Bruce Haack is an important figure in the annals of electronic music. But once you’ve convinced your friends that you’re cool because you know about Bruce Haack, why on earth would you want to listen to his music?
"I'm the party machine / No one like me," declares a vocodered Bruce Haack on "Party Machine", the stiff 1982 dance track that closes Farad: The Electric Voice. He's half right. There was certainly nobody like Haack, a pioneering creator of electronic musical gizmos and author of some of the weirdest kids' music the world has ever heard. In 1969, the man built a vocoder, named it "Farad", and started singing songs through it. Farad is the first career-spanning compilation of Haack's music for grownups, and it's full of sci-fi kitsch, electronic acid rock, and even some stuff that sounds like country and showtunes over cheap Casio beats. But be warned: under no imaginable circumstances could any of this music start a party.
Haack's name has long been a talisman for electronic music freaks like Add N to (X) and Beck, and sometimes you can hear the influence. Haack's only major label album, 1970's Electric Lucifer, blends electro chirps with Farfisa psych and hippy-dippy lyrics, a mix that seemed prescient in the late '90s when everybody got tired of angry guitar rock. With its loping-on-the-prairie beat and twangy Jew's harp effects, "Incantation" even resembles cinematic country music, an apt touchstone for a concept album about -- what? -- spreading "powerlove" to the frontiers or something. Trust me, it doesn't matter. Lucifer only accounts for three of Farad's 16 songs, and once they're over, things go downhill pretty quickly.
Not surprisingly, there's a huge dip in sound quality from the Lucifer tracks, released by the wealthy adventurers at Columbia Records, to Haack's later music, released on his own Dimension 5 label. The songs from 1978's Haackula and 1979's Electric Lucifer II are borderline unlistenable, and 1981's Bite is only a hair better. The biggest problem is the beats: they're murky, muffled things, seemingly overheard through the wall from a neighbor's apartment and committed to tape. "Dinky" is not too strong a word. Two songs from Lucifer II, "Ancient Mariner" and "Stand Up", even boast the same flaccid little pattern. Bite at least deploys its robo-drum fills with a sense of cheek, relentlessly and playfully, but there's little life in the sorta-polka "Program Me" and the sorta-bossa "Snow Job".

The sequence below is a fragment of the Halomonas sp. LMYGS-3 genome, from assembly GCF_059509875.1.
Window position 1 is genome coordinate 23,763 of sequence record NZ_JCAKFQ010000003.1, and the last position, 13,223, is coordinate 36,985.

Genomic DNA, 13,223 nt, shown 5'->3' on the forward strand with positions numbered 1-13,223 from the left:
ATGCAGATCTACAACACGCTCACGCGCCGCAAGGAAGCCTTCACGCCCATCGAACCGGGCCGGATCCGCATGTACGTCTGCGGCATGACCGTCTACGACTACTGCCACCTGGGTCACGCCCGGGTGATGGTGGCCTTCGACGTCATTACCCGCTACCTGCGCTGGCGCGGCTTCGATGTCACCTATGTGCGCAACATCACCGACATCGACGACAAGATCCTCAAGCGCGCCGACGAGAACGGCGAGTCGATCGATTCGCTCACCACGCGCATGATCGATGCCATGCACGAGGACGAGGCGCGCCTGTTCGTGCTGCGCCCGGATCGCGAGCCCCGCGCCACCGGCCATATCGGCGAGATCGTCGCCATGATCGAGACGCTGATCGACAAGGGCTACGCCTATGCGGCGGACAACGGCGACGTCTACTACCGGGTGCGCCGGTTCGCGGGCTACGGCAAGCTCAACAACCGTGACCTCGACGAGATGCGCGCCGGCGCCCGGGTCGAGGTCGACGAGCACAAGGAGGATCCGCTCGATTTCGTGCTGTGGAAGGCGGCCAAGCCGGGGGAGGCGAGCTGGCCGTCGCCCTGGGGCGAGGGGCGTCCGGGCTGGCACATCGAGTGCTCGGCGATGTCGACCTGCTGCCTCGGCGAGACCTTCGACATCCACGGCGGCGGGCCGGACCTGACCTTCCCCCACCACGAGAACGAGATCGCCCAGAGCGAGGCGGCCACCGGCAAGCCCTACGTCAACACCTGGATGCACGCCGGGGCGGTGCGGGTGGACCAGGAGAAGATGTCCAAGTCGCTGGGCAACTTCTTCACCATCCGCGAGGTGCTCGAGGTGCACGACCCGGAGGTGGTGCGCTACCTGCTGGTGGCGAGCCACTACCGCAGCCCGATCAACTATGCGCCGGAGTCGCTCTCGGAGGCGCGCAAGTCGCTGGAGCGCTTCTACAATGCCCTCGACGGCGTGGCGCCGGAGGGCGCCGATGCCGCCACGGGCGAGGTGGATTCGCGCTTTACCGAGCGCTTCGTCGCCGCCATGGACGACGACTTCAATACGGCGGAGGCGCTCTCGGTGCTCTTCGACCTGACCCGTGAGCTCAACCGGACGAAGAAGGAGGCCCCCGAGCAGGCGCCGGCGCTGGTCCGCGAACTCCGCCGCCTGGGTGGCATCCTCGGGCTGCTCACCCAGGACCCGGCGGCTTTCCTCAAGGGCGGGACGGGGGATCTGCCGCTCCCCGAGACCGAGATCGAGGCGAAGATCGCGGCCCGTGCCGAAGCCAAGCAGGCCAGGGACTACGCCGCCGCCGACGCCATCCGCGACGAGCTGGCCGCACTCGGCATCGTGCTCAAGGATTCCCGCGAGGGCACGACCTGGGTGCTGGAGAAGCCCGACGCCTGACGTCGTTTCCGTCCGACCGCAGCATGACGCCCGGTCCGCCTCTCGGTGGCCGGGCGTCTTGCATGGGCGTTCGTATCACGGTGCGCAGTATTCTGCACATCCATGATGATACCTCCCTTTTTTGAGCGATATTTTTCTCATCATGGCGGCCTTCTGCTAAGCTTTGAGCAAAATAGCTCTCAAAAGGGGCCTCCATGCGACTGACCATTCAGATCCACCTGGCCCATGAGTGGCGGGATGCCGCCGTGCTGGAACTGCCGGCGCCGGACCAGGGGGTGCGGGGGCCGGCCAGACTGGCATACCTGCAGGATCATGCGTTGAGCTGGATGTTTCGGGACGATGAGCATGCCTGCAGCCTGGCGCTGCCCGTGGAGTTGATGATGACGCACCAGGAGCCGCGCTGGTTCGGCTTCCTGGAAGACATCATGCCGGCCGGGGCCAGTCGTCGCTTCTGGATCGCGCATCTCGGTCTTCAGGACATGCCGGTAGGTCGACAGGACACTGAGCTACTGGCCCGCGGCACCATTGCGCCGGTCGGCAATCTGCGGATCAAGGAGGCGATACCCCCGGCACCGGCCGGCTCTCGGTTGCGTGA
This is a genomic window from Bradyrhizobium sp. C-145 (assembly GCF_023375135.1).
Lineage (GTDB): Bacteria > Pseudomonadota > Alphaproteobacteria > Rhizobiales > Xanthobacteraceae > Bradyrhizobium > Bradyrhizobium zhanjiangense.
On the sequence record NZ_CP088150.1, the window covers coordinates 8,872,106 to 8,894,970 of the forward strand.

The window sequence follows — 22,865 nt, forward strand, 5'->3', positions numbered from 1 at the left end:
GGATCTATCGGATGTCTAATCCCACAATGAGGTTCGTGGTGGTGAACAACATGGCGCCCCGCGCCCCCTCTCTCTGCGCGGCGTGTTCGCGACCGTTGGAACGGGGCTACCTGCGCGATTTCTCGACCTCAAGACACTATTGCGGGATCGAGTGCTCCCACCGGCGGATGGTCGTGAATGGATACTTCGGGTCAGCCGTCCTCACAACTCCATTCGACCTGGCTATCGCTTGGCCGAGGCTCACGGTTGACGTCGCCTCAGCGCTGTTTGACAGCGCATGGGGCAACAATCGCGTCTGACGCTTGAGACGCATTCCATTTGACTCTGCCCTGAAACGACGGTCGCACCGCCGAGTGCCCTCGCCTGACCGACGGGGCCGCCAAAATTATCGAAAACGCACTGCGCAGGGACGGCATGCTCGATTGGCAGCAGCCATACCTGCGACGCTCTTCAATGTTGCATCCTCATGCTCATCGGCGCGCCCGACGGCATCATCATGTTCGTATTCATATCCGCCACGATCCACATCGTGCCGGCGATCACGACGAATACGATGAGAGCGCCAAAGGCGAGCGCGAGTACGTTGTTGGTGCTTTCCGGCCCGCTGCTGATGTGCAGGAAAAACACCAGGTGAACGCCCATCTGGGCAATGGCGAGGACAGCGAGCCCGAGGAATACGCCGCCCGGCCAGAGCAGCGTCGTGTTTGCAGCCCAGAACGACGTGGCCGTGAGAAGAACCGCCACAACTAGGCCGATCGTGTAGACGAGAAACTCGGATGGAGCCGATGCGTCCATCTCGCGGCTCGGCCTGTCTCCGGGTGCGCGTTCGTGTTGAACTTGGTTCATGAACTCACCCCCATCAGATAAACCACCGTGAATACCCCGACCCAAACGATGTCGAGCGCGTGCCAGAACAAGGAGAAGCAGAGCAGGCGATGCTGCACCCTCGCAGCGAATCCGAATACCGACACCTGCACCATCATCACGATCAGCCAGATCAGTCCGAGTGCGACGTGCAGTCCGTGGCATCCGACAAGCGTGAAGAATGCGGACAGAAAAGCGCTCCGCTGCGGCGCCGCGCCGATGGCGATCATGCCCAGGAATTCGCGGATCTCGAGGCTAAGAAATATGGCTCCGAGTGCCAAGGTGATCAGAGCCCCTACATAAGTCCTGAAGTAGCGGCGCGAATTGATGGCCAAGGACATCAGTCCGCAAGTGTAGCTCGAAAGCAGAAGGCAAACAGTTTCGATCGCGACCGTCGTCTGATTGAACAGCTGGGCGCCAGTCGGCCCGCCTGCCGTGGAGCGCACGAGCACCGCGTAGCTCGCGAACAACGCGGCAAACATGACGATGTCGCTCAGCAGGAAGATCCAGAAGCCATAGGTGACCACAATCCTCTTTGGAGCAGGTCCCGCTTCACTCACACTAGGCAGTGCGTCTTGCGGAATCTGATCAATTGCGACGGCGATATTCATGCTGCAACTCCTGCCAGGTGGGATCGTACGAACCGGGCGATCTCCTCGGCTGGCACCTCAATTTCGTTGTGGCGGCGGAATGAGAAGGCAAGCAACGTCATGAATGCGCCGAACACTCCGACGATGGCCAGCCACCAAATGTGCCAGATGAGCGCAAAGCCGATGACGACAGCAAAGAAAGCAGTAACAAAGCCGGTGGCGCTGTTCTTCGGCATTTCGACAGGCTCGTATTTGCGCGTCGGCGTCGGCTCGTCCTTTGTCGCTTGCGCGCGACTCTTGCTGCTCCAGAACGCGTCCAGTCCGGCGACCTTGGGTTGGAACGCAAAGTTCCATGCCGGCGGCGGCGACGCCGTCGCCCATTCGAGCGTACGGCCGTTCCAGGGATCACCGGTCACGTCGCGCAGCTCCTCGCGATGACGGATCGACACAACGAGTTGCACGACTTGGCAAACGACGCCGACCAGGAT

Lo-fi music sometimes gets a pass on normal standards of execution because it does other things well -- maybe it creates a sense of menace or mystery, or it boasts Guided By Voices-worthy tunes. Haack's music does neither. Despite using sounds that few people had ever heard, Haack wrote some pretty cloying songs. "Maybe This Song", from 1971's Together, is cheesy folk-pop the Byrds would have rejected. "National Anthem to the Moon" is a minor-key future dirge in the manner of Zager and Evans, but it lacks the crackpot details that make "In the Year 2525" so entertaining. The one standout -- and maybe the best reason to hear this album -- is the previously unreleased "Rita", almost as catchy as the Beatles' "Lovely Rita". The beat still isn't much, but Haack's robo-voice is loose and plucky. There's also a limp cover of John Jacob Niles's "I Wonder as I Wander" -- here titled "The King" -- which would be a fine novelty for a holiday mix, alongside Bar/None’s The American Song-Poem Christmas anthology. You'd only have to hear 'em once a year!
Look, it's obvious why Haack is important in the annals of electronic music. Famous musicians dig him, he beat Kraftwerk to the musical vocoder punch, and he released two albums called Electric Lucifer. These are noble achievements. But once you've convinced your friends that you're cooler than them because you know about Bruce Haack, why on earth would you want to listen to his music?